Is beauty really just that which does not cause pain to look at ("bad for the eyes") or that reaches some minimum standard to be called "proper"? Is it efficiency? Is it brevity? Expressiveness? Self-documentation? Maintainability? Simplicity? Uniformity? Cleverness? All of these are identifiable as positive attributes, but is any one, or some combination, a sufficient definition of beautiful code? Still further, is it possible to evaluate the aesthetic appeal of code independent of the problem it is trying to solve?
Aside from the fact that it's nearly impossible to get two people to agree on a standard of beauty, programmers are notoriously idiosyncratic, especially in as syntactically forgiving a language as Perl. Add to this the fact that the OP wants HTML authors to appreciate the allegedly beautiful code and you have an absurdity. You can show me the most finely-crafted, moving, subtle sentence ... in Turkish ... and I couldn't distinguish it from the drunken rantings scrawled on a bathroom stall. I don't know Turkish.
Sorry to be a wet blanket (again), but this really is a futile exercise. If the intention is to demonstrate to people unfamiliar with Perl that it is a valuable language, show them how to solve problems with it. Show them what it can do, because they simply haven't got the necessary experience to appreciate whatever notion of beauty the code itself allegedly possesses.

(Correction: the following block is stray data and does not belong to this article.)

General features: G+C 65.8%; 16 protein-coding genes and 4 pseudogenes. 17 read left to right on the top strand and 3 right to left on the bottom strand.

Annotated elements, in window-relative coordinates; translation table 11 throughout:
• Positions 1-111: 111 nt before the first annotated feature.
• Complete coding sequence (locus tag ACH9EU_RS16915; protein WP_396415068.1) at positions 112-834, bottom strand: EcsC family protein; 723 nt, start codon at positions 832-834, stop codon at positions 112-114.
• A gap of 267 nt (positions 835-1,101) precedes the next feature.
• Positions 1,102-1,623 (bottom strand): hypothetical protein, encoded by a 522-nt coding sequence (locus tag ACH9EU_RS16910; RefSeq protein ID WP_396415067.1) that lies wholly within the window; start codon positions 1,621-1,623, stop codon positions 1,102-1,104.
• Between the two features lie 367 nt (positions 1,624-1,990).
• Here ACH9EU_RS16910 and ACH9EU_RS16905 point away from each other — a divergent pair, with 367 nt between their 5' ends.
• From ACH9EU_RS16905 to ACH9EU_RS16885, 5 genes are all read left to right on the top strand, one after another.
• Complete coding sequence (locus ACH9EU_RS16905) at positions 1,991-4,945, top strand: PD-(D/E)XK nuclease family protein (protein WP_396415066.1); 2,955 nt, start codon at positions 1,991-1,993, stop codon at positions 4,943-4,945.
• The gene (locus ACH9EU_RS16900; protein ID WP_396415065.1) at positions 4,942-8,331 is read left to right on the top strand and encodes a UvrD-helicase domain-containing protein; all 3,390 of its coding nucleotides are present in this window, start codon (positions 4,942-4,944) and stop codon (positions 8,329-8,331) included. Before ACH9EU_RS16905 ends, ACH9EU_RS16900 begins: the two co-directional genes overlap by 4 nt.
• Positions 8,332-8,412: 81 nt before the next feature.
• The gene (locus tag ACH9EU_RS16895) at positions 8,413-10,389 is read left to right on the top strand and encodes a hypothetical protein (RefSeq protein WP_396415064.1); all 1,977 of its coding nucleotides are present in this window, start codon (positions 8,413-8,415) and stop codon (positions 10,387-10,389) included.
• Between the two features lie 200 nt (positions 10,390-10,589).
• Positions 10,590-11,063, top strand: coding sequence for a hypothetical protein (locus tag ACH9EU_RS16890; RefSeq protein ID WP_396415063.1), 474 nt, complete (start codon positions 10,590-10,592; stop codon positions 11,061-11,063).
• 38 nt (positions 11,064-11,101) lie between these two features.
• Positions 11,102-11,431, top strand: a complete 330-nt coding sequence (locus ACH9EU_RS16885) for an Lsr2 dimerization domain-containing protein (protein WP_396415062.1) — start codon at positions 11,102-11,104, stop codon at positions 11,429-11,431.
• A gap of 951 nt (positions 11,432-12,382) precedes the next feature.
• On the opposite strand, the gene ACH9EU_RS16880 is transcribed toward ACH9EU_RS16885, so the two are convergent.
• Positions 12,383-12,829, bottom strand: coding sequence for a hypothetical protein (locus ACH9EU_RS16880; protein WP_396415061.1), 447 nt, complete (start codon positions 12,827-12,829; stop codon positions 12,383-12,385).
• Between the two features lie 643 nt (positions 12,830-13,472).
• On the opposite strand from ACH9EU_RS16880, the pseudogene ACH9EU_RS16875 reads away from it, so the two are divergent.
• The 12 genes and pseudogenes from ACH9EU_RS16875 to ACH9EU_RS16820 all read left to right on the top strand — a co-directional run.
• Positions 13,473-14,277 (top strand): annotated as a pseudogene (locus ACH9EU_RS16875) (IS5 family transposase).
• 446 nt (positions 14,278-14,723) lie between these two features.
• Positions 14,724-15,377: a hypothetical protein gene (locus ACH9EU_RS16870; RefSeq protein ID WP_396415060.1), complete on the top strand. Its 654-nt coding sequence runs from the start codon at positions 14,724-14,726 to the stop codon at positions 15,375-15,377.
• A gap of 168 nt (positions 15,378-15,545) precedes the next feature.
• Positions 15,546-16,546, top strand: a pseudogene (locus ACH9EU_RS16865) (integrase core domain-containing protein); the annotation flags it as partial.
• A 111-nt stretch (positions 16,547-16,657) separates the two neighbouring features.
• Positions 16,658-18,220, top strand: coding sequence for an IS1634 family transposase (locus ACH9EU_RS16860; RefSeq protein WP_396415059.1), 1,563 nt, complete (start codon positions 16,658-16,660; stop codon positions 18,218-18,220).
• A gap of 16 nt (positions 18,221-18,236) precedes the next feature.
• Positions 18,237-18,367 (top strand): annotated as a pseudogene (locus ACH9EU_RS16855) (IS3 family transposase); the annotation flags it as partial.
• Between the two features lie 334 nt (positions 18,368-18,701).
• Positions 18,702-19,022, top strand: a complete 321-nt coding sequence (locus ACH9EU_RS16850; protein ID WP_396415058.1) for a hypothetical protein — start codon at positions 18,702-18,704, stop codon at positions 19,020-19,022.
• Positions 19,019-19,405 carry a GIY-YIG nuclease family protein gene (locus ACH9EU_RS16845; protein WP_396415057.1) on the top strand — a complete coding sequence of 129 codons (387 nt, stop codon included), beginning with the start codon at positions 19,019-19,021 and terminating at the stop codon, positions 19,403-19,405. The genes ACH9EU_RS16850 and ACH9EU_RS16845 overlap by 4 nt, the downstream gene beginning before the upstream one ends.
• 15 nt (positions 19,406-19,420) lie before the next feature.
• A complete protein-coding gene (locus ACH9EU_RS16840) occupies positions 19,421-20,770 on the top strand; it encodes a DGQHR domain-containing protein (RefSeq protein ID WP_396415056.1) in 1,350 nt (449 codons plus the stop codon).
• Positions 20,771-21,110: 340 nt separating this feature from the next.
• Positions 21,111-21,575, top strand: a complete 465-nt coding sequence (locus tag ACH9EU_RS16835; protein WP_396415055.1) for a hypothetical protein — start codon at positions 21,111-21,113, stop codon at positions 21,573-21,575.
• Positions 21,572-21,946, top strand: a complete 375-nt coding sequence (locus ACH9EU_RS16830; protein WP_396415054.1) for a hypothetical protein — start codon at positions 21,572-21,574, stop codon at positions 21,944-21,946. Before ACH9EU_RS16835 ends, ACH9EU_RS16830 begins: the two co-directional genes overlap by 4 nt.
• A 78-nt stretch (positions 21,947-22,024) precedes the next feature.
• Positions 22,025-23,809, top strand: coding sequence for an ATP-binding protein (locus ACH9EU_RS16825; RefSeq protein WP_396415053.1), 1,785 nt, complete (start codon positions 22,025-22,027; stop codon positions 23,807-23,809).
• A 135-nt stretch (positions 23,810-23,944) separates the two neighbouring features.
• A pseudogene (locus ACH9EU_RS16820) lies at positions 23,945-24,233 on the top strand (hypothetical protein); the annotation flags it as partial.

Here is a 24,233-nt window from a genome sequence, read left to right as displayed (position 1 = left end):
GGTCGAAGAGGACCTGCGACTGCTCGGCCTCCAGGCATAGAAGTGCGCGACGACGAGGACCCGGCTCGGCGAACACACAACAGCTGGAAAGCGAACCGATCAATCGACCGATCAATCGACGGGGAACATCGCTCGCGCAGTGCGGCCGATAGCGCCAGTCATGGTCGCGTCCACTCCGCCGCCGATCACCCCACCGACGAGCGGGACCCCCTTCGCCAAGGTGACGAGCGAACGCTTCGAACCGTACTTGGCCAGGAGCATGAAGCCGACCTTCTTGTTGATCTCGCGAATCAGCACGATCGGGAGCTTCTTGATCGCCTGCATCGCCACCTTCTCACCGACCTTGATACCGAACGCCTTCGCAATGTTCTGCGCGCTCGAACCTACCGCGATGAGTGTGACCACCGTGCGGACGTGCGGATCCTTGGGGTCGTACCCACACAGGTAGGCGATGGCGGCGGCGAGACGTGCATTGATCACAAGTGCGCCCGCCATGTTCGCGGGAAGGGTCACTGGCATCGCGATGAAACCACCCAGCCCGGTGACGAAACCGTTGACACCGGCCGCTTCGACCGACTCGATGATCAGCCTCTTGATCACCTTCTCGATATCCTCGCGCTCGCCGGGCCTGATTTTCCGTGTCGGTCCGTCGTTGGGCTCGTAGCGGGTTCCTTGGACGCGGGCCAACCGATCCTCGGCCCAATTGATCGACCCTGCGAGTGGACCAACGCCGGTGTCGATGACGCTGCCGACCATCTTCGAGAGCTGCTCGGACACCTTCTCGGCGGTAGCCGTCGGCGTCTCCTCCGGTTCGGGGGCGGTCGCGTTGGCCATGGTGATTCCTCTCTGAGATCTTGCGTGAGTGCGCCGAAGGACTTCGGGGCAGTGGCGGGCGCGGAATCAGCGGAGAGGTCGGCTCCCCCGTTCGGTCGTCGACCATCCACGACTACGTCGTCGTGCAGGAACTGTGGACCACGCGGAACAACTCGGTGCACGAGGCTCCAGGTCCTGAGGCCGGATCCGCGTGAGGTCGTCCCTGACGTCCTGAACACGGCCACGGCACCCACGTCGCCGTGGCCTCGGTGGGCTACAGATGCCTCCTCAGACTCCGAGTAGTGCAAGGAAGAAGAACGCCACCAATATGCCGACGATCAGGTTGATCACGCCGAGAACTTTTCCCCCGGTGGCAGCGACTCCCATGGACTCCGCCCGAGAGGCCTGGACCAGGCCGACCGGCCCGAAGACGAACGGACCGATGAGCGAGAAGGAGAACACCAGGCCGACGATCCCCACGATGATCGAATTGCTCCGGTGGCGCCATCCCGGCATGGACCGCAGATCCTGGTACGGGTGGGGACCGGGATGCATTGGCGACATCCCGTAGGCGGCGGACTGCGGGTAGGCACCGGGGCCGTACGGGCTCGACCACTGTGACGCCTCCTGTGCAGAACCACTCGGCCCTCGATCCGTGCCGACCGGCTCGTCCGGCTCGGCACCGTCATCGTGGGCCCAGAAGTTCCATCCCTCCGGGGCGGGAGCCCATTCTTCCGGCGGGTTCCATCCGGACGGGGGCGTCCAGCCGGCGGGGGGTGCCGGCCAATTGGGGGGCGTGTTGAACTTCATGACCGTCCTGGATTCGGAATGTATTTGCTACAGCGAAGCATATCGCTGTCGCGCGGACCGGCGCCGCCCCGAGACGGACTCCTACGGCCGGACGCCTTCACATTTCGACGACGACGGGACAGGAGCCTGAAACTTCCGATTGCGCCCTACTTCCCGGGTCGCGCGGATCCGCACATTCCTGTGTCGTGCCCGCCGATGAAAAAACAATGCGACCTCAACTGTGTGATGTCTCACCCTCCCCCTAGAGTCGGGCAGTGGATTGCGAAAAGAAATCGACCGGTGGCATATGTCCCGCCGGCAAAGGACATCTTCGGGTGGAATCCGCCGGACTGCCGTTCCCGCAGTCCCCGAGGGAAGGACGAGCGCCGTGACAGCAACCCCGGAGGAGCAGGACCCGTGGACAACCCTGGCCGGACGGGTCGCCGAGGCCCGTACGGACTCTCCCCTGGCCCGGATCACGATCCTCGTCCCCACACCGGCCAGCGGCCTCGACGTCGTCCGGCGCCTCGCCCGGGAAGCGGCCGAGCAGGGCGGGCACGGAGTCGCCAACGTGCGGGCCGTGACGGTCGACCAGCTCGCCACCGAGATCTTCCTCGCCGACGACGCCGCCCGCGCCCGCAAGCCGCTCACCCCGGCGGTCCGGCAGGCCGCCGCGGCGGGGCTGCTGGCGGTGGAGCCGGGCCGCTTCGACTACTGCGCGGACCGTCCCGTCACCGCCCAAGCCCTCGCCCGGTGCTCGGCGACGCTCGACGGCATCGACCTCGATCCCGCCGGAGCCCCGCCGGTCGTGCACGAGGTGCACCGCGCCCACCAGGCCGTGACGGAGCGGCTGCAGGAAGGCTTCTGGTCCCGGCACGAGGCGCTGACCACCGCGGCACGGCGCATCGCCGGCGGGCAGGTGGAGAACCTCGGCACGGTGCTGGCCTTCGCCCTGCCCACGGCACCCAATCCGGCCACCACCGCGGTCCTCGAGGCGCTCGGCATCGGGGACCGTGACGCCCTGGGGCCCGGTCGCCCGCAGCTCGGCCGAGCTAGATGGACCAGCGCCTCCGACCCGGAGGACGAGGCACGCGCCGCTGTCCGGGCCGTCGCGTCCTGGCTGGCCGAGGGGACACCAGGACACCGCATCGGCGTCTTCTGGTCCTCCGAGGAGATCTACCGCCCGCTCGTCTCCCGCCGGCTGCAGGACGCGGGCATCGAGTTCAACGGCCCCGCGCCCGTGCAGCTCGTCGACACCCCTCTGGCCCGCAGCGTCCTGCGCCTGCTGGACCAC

I agree with everything you say, apart from "this is a futile exercise".
It's not a matter of finding the most beautiful code, because we all know opinions differ. It's just a matter of finding code that is reasonably well written to be understood with... well, at least with not so many problems as with the first example I showed.
I'd love to see your code review if you were on my team :) We have 7 guys all coding Perl at various levels of "Beauty".
But they stick to some key rules for the sanity of the team:
comment often - I can scan comments a lot quicker than code to get to the bit I need to work on
indent 4 spaces - trivial, but helps a lot in terms of indentation expectations when reading nested stuff
use common code if it exists - just plain sensible
dereference using $var-> rather than $$var (it's just plain more readable)
Of course, not everyone sticks to all these rules, all the time - and the times that they haven't have caused real pain (well, at least for item one on the list, especially on old code)
Maybe you're old school - obscurity is job security. Wouldn't work here. If I can't drop into your code and scan a page in a couple of seconds and understand it, my job is harder, and your responsibilities would suddenly scale back ;-)